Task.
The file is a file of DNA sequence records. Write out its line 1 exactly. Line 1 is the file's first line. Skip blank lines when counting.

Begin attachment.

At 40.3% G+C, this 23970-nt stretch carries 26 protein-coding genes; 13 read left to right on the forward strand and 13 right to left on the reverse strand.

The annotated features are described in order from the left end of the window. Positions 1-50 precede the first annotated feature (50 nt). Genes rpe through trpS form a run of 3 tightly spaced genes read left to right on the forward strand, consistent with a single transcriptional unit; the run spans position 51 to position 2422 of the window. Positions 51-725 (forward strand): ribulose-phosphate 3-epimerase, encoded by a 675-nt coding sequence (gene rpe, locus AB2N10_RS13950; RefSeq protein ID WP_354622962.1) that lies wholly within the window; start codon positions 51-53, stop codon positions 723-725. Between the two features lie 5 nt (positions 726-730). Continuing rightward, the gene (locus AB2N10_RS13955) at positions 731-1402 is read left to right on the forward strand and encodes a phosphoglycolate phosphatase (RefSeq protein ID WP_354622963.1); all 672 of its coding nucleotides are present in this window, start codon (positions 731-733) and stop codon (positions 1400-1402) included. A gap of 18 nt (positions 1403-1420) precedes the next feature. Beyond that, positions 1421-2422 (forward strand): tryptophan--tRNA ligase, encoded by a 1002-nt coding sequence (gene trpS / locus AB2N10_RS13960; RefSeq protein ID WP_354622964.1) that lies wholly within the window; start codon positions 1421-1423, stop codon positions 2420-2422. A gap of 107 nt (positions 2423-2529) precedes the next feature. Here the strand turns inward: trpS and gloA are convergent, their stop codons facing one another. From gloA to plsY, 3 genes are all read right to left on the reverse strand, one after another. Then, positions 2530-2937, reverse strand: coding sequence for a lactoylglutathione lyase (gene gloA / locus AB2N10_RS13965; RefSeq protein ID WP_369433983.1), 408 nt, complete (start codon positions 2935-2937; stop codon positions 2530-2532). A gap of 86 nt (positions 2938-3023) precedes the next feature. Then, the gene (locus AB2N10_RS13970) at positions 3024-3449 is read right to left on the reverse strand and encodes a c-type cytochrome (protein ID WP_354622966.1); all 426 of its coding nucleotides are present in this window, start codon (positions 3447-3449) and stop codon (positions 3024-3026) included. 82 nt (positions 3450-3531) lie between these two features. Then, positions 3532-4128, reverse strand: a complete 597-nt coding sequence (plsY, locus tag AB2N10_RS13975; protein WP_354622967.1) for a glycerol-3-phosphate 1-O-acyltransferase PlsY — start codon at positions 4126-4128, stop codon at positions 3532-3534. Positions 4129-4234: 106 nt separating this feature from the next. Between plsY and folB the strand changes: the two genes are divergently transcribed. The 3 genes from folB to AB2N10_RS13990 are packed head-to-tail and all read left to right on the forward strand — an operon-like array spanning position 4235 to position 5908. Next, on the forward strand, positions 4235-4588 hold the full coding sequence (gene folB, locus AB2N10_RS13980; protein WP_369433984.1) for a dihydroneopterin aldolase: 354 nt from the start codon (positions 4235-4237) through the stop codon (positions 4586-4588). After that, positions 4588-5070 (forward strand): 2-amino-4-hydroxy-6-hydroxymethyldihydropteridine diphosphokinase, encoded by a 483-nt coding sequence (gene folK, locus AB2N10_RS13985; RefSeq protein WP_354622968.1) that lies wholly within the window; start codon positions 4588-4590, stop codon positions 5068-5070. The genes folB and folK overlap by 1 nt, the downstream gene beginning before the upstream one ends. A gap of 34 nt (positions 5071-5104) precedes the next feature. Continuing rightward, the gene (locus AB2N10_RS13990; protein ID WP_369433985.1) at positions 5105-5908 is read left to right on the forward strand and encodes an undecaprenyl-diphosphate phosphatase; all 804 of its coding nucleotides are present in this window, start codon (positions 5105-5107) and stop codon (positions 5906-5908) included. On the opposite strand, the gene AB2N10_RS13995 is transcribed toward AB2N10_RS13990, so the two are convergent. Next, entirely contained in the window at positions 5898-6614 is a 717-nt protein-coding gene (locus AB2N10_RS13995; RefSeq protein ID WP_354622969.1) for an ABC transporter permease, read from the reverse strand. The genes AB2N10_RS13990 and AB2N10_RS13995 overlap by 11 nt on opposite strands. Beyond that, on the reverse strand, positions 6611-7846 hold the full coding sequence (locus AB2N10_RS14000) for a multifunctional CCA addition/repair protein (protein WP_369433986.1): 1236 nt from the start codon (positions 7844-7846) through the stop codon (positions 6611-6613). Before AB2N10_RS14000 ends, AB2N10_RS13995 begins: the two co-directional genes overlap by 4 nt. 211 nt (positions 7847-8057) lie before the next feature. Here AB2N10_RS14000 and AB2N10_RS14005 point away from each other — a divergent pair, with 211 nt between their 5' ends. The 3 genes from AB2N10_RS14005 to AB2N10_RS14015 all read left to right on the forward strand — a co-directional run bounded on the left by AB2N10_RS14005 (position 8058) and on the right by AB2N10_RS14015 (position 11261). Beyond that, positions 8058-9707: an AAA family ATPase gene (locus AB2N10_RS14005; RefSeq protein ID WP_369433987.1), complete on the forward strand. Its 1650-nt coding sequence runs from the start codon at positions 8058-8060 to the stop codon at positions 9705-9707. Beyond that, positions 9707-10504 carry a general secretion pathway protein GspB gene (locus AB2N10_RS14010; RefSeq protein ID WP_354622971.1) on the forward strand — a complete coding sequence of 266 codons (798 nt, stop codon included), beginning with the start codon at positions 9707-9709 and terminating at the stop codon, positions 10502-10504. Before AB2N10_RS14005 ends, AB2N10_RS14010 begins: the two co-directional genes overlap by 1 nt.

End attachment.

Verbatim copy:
At 40.3% G+C, this 23970-nt stretch carries 26 protein-coding genes; 13 read left to right on the forward strand and 13 right to left on the reverse strand.